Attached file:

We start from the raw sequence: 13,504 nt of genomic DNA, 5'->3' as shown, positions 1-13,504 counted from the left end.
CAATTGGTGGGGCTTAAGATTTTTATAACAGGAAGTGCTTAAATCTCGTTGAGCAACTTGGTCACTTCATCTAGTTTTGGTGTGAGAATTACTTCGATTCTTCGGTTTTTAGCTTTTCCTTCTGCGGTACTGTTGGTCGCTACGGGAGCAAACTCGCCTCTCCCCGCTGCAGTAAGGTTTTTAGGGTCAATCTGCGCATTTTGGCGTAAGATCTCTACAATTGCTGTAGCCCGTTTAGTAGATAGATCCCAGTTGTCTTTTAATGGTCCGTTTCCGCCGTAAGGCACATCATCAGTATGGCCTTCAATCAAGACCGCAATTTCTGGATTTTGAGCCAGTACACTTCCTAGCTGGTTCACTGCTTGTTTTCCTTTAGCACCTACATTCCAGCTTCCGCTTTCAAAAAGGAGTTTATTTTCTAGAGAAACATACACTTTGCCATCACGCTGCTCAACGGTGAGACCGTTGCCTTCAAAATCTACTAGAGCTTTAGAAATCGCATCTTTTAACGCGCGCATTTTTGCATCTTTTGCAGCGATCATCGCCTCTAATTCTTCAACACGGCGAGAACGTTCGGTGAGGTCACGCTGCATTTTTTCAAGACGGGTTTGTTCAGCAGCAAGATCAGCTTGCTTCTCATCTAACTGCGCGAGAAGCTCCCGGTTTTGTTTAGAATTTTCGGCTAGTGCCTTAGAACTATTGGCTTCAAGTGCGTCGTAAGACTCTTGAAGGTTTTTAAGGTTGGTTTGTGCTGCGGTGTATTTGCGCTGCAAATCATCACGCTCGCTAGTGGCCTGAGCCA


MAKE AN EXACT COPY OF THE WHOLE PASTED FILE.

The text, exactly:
We start from the raw sequence: 13,504 nt of genomic DNA, 5'->3' as shown, positions 1-13,504 counted from the left end.
CAATTGGTGGGGCTTAAGATTTTTATAACAGGAAGTGCTTAAATCTCGTTGAGCAACTTGGTCACTTCATCTAGTTTTGGTGTGAGAATTACTTCGATTCTTCGGTTTTTAGCTTTTCCTTCTGCGGTACTGTTGGTCGCTACGGGAGCAAACTCGCCTCTCCCCGCTGCAGTAAGGTTTTTAGGGTCAATCTGCGCATTTTGGCGTAAGATCTCTACAATTGCTGTAGCCCGTTTAGTAGATAGATCCCAGTTGTCTTTTAATGGTCCGTTTCCGCCGTAAGGCACATCATCAGTATGGCCTTCAATCAAGACCGCAATTTCTGGATTTTGAGCCAGTACACTTCCTAGCTGGTTCACTGCTTGTTTTCCTTTAGCACCTACATTCCAGCTTCCGCTTTCAAAAAGGAGTTTATTTTCTAGAGAAACATACACTTTGCCATCACGCTGCTCAACGGTGAGACCGTTGCCTTCAAAATCTACTAGAGCTTTAGAAATCGCATCTTTTAACGCGCGCATTTTTGCATCTTTTGCAGCGATCATCGCCTCTAATTCTTCAACACGGCGAGAACGTTCGGTGAGGTCACGCTGCATTTTTTCAAGACGGGTTTGTTCAGCAGCAAGATCAGCTTGCTTCTCATCTAACTGCGCGAGAAGCTCCCGGTTTTGTTTAGAATTTTCGGCTAGTGCCTTAGAACTATTGGCTTCAAGTGCGTCGTAAGACTCTTGAAGGTTTTTAAGGTTGGTTTGTGCTGCGGTGTATTTGCGCTGCAAATCATCACGCTCGCTAGTGGCCTGAGCCA